Muse Just That

Muse, the hard rocking band that has taken the world by storm over these last several years appeared at Oakland Coliseum Wednesday April 14, 2010. Older work by this band focused on rapid-fire metal compositions, but more recently they moved into more of a glam-alternative-stadium rock direction which mixes in elements of progressive and classical music. Put together Queen, Green Day, and Pink Floyd with an occasional disco beat and you get a new unique sound achieved by Muse. Wednesday night the band focused on more recent releases, 2006’s Black Holes and Revelations and last year’s The Resistance to deliver the right mix of these varied styles.

The show was simply spectacular. The staging was unique as each core band member appeared within a set of three huge towers stretching from stage to ceiling, on which live and collected images were projected to stunning effect. The lower sections of these towers were lifts which alternately rose and lowered to embellish the stage below.

The music was equally exceptional, as singer Matthew Bellamy (voice, guitars, keyboards) manages to hit all of his notes and somehow preserve his vocals through long tours, partly due to the band’s deft management of sound dynamics. Outstanding band mates Christopher Wolstenholme (bass), and Dominic Howard (drum) also take leads, but alternately lower and raise the volume during verses and choruses so everything can be heard.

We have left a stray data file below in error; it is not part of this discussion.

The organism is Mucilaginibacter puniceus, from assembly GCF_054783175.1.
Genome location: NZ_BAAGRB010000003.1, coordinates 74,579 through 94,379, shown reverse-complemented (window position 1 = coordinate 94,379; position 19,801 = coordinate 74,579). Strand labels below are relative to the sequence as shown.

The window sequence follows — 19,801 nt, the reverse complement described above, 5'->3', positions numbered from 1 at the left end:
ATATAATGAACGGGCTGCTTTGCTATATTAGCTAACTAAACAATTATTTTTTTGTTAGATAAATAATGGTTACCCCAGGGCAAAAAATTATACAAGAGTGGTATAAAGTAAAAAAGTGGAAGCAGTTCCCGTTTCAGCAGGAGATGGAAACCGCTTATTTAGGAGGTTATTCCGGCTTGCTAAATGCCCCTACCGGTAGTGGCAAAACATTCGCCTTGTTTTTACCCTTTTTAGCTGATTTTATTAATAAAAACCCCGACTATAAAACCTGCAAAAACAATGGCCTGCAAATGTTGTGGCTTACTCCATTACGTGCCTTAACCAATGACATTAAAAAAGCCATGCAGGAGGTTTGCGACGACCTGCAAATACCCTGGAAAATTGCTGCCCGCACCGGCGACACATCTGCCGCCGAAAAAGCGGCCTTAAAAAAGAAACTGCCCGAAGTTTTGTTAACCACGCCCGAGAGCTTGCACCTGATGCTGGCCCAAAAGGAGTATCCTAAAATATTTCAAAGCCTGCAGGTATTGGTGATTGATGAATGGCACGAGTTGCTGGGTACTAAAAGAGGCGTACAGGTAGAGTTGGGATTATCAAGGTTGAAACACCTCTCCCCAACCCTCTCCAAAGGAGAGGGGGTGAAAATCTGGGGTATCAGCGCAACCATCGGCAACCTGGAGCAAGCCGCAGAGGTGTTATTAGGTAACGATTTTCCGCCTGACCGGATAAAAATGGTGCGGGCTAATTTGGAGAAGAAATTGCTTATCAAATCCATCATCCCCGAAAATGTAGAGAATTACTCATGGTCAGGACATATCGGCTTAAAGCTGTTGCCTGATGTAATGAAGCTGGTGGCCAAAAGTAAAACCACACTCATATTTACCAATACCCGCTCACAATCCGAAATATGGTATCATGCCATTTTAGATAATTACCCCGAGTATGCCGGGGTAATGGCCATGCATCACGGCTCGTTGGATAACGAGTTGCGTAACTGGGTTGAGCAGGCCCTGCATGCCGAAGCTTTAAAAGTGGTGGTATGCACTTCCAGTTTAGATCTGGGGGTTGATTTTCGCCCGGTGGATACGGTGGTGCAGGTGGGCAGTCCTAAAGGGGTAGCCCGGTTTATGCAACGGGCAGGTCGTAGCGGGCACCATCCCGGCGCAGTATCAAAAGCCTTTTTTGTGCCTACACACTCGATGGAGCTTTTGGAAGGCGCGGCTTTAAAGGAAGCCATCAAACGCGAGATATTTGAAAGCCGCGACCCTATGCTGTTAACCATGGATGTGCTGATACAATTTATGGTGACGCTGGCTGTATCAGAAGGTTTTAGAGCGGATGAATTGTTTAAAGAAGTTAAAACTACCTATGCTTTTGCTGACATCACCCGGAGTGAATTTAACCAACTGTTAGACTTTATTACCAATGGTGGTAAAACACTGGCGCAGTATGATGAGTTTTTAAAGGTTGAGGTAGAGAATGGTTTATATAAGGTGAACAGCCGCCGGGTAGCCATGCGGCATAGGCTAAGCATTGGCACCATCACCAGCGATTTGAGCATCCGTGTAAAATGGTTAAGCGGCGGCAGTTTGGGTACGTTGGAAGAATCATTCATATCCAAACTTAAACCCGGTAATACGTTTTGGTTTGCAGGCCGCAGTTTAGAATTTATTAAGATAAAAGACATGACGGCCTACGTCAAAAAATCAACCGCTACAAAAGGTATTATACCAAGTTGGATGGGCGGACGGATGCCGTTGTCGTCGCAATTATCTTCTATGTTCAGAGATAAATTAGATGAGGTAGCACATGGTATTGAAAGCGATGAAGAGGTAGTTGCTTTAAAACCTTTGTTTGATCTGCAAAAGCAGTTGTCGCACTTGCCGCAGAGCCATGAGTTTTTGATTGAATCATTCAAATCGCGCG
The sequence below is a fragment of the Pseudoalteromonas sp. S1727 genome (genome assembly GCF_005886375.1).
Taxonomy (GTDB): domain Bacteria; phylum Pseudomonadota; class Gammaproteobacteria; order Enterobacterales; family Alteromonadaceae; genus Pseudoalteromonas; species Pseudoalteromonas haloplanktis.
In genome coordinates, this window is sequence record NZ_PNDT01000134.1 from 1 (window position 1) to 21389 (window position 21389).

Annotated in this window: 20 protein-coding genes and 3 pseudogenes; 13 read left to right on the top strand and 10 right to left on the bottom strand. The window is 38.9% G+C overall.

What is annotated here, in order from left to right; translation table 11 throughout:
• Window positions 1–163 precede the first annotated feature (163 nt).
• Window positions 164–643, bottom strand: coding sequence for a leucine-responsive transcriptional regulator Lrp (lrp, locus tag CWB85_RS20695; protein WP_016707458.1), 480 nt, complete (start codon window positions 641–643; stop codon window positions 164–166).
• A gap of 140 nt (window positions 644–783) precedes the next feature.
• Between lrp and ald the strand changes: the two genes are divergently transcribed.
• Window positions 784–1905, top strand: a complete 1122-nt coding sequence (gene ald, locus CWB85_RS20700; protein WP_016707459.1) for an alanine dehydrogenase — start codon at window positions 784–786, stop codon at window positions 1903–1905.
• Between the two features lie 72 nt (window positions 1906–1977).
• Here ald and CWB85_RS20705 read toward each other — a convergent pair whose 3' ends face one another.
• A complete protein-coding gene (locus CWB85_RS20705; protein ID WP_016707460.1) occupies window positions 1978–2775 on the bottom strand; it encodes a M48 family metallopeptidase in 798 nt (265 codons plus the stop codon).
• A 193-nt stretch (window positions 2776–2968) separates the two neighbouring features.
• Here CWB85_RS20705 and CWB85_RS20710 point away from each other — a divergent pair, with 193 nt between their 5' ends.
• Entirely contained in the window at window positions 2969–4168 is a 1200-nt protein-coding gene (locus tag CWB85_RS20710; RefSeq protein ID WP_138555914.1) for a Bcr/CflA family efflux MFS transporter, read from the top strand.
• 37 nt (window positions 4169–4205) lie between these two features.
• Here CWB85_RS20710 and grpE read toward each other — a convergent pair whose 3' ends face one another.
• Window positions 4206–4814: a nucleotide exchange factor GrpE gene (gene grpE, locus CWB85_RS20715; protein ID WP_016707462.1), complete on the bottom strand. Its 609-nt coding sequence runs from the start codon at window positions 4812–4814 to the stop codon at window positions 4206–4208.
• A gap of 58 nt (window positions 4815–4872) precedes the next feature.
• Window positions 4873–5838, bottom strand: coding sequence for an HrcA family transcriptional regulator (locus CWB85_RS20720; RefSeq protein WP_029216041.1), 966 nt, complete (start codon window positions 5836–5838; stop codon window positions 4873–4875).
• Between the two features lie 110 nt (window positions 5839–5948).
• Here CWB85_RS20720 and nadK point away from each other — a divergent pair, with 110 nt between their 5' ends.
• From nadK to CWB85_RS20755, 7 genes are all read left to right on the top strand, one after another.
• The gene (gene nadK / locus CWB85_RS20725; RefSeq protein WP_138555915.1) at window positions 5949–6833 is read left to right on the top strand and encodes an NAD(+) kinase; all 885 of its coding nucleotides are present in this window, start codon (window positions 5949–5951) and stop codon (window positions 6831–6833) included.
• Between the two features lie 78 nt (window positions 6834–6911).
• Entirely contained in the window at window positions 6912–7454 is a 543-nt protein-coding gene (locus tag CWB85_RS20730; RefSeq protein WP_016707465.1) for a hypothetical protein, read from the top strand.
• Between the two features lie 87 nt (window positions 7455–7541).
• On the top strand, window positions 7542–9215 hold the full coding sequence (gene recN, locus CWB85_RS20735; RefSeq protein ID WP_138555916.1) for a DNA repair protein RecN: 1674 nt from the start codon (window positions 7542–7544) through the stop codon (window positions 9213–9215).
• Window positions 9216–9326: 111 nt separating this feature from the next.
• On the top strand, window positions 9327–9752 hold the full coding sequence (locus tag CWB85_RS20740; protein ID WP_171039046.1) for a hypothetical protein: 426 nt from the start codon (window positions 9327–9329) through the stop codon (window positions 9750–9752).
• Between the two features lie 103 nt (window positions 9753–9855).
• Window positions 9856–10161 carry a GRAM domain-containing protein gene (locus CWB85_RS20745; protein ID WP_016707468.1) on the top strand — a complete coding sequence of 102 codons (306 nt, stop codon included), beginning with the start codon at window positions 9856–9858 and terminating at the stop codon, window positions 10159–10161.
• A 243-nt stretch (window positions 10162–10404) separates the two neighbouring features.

Only complaint would be that Matthew spent too little time at the piano this time around, given he is an excellent pianist obviously influenced by classical composers such as Rachmaninoff . Also at times one could say Muse is almost too perfect live, threatening to lose a bit of the emotional punch of the tracks. Given the staging and performance itself is so expansive and aggressive, these issues are overcome making this spectacle truly amazing and highly recommended.

Yeah Yeah Pink Tings